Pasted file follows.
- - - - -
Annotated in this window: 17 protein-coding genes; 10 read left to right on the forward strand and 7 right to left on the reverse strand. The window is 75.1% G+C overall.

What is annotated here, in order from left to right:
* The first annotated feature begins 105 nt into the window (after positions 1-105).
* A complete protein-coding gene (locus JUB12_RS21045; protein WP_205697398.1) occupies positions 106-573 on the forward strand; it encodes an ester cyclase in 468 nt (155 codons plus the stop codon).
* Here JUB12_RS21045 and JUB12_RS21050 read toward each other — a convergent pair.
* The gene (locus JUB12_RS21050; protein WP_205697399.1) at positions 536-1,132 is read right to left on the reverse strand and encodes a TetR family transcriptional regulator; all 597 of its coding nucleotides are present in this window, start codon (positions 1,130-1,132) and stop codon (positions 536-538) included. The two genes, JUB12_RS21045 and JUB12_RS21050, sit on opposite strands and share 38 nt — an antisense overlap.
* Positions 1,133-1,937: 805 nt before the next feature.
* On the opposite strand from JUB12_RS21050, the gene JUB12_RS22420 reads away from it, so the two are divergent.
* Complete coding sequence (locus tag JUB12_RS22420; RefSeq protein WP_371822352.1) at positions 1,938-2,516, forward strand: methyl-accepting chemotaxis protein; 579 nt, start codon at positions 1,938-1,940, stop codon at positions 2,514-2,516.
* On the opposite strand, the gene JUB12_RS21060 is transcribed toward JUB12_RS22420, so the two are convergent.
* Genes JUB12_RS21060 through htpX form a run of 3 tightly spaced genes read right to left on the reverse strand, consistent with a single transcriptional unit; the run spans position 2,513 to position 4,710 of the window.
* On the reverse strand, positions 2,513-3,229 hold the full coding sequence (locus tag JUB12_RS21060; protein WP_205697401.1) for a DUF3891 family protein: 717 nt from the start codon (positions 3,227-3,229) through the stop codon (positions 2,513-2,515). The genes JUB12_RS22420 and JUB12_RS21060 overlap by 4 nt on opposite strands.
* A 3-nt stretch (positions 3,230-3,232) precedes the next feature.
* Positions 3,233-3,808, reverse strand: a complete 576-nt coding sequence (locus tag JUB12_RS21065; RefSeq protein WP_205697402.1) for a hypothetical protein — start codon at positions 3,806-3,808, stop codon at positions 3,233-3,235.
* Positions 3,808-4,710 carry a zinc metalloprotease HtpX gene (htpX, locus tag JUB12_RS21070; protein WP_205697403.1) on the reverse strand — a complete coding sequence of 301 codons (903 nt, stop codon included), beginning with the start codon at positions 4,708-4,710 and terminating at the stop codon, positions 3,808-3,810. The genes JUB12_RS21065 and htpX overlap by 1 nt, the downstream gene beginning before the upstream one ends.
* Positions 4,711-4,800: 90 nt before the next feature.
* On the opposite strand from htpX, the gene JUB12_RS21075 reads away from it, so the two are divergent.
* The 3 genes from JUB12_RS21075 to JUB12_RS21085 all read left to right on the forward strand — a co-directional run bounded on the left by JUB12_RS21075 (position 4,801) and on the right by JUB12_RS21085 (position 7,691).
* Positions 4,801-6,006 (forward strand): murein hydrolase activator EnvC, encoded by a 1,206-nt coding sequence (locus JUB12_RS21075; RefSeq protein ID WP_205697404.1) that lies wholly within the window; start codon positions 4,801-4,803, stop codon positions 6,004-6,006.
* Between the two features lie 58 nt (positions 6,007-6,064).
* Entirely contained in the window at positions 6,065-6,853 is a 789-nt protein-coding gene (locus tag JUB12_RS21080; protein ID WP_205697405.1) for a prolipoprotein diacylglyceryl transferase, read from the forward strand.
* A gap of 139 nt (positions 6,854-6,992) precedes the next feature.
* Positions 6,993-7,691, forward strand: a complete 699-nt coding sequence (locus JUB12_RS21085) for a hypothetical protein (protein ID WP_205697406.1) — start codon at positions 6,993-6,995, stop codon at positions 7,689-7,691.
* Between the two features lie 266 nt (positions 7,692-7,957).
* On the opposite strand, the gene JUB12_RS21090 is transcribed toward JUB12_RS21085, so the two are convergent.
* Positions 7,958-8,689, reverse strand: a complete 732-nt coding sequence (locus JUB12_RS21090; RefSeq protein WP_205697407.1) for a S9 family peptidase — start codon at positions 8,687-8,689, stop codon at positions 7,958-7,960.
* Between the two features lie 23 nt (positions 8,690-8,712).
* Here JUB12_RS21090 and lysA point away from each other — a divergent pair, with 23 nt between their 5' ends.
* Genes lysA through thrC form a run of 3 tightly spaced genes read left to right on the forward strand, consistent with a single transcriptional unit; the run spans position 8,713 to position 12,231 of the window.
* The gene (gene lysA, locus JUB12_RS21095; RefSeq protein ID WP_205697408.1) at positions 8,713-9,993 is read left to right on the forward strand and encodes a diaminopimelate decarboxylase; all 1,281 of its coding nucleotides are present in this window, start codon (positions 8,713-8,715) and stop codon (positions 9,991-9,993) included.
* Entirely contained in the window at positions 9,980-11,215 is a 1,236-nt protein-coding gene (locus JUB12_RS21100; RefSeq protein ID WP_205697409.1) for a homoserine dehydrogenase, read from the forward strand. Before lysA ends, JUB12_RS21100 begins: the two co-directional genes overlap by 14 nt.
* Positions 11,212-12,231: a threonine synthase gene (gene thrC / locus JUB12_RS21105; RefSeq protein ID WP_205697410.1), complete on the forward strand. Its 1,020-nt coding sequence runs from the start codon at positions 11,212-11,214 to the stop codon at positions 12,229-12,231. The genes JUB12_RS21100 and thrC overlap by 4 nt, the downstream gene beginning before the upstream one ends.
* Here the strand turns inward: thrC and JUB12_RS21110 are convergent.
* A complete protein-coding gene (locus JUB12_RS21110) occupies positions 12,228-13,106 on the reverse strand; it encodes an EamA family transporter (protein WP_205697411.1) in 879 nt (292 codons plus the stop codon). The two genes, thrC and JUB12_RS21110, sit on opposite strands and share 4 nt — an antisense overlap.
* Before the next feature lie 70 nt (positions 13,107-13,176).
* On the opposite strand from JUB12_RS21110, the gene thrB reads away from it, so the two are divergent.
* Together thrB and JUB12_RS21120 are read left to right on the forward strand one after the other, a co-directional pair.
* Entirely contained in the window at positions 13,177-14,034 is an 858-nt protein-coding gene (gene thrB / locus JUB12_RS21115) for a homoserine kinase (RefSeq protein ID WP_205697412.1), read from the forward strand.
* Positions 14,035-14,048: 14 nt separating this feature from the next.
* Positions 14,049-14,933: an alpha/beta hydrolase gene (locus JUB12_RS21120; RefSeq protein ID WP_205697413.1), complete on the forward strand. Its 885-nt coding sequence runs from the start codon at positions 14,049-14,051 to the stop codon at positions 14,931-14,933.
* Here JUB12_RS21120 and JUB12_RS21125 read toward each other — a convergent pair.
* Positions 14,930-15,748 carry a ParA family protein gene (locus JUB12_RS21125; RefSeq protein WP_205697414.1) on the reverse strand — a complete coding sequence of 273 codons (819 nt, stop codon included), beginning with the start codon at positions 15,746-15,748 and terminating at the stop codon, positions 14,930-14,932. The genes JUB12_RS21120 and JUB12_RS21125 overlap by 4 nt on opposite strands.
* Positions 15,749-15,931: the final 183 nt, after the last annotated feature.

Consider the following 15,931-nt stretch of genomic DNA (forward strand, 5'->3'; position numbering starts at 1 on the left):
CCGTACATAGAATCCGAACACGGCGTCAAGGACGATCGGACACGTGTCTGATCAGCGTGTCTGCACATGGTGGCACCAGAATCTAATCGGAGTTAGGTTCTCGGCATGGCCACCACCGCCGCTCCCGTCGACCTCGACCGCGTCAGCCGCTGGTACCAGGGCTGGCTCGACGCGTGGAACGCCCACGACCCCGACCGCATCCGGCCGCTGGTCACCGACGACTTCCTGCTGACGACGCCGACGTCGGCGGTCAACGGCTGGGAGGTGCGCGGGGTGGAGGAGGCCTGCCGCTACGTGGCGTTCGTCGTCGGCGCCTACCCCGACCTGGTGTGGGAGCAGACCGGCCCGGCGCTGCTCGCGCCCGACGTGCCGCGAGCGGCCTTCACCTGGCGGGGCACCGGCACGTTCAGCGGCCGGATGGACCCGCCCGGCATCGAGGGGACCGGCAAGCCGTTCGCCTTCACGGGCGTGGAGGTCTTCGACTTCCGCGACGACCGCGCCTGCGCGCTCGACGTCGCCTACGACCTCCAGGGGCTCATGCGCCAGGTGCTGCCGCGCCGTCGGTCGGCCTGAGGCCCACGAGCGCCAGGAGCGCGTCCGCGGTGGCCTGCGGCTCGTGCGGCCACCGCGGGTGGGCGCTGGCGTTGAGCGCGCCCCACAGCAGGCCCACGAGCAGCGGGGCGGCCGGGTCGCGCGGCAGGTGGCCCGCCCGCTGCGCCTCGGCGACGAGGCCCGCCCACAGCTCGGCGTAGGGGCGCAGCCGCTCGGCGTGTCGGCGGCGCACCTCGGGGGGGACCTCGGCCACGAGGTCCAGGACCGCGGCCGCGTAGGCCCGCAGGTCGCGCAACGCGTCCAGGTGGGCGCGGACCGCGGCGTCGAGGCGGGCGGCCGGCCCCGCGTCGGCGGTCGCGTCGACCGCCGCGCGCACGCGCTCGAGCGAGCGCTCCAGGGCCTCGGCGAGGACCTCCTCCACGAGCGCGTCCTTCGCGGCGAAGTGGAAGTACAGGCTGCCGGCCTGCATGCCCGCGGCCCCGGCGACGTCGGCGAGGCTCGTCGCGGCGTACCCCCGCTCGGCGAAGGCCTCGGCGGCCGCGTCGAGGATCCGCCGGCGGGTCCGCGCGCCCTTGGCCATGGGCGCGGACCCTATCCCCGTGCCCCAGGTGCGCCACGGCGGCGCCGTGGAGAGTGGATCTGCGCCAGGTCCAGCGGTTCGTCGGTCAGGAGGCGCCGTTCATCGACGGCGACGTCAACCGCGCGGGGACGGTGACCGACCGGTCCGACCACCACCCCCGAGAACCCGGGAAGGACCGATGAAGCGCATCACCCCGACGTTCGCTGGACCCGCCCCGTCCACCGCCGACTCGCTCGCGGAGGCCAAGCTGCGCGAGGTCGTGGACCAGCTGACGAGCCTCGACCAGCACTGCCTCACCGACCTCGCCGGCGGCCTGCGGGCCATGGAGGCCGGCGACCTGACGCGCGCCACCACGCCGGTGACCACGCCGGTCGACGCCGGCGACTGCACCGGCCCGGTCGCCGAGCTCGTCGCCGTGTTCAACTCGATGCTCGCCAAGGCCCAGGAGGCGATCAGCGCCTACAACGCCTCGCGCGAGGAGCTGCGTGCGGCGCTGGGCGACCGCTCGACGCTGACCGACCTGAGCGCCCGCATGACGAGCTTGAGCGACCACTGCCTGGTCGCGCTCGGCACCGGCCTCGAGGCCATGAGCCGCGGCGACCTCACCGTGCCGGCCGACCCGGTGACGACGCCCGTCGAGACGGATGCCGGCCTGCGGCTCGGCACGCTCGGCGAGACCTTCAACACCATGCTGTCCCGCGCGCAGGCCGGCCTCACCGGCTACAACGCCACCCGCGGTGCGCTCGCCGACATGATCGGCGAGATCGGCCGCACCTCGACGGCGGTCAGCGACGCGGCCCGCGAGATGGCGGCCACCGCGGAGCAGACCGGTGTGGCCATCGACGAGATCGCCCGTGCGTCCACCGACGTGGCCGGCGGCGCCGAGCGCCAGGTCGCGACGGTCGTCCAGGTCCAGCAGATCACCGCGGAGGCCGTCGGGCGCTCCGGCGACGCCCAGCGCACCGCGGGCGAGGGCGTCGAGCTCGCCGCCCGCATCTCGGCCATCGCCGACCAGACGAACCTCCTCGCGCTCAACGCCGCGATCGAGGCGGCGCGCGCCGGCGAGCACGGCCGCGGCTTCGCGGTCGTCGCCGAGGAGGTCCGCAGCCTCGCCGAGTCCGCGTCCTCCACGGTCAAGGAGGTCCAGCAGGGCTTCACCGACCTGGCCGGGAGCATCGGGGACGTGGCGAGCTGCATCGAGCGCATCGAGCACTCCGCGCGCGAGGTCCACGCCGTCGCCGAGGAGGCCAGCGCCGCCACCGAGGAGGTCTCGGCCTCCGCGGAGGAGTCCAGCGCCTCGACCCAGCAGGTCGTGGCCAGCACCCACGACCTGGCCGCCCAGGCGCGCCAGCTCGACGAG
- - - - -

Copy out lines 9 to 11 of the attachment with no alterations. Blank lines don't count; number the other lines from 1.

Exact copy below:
* Complete coding sequence (locus tag JUB12_RS22420; RefSeq protein WP_371822352.1) at positions 1,938-2,516, forward strand: methyl-accepting chemotaxis protein; 579 nt, start codon at positions 1,938-1,940, stop codon at positions 2,514-2,516.
* On the opposite strand, the gene JUB12_RS21060 is transcribed toward JUB12_RS22420, so the two are convergent.
* Genes JUB12_RS21060 through htpX form a run of 3 tightly spaced genes read right to left on the reverse strand, consistent with a single transcriptional unit; the run spans position 2,513 to position 4,710 of the window.